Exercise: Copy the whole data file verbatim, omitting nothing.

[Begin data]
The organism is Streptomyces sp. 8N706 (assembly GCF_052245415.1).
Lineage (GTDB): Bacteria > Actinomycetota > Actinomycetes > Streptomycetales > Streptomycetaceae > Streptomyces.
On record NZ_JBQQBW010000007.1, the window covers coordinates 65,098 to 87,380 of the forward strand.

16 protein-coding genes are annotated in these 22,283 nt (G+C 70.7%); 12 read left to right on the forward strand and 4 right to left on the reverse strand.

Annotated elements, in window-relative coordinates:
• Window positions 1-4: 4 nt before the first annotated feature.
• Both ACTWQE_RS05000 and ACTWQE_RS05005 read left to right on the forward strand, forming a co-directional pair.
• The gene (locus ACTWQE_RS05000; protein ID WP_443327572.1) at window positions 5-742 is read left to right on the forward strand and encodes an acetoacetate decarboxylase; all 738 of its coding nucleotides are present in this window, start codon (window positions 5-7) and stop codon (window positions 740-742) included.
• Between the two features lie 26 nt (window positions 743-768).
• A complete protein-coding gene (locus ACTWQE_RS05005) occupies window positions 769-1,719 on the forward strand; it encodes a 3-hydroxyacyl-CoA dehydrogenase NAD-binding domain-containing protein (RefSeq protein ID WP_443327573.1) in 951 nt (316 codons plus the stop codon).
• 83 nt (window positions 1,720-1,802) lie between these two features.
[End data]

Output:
The organism is Streptomyces sp. 8N706 (assembly GCF_052245415.1).
Lineage (GTDB): Bacteria > Actinomycetota > Actinomycetes > Streptomycetales > Streptomycetaceae > Streptomyces.
On record NZ_JBQQBW010000007.1, the window covers coordinates 65,098 to 87,380 of the forward strand.

16 protein-coding genes are annotated in these 22,283 nt (G+C 70.7%); 12 read left to right on the forward strand and 4 right to left on the reverse strand.

Annotated elements, in window-relative coordinates:
• Window positions 1-4: 4 nt before the first annotated feature.
• Both ACTWQE_RS05000 and ACTWQE_RS05005 read left to right on the forward strand, forming a co-directional pair.
• The gene (locus ACTWQE_RS05000; protein ID WP_443327572.1) at window positions 5-742 is read left to right on the forward strand and encodes an acetoacetate decarboxylase; all 738 of its coding nucleotides are present in this window, start codon (window positions 5-7) and stop codon (window positions 740-742) included.
• Between the two features lie 26 nt (window positions 743-768).
• A complete protein-coding gene (locus ACTWQE_RS05005) occupies window positions 769-1,719 on the forward strand; it encodes a 3-hydroxyacyl-CoA dehydrogenase NAD-binding domain-containing protein (RefSeq protein ID WP_443327573.1) in 951 nt (316 codons plus the stop codon).
• 83 nt (window positions 1,720-1,802) lie between these two features.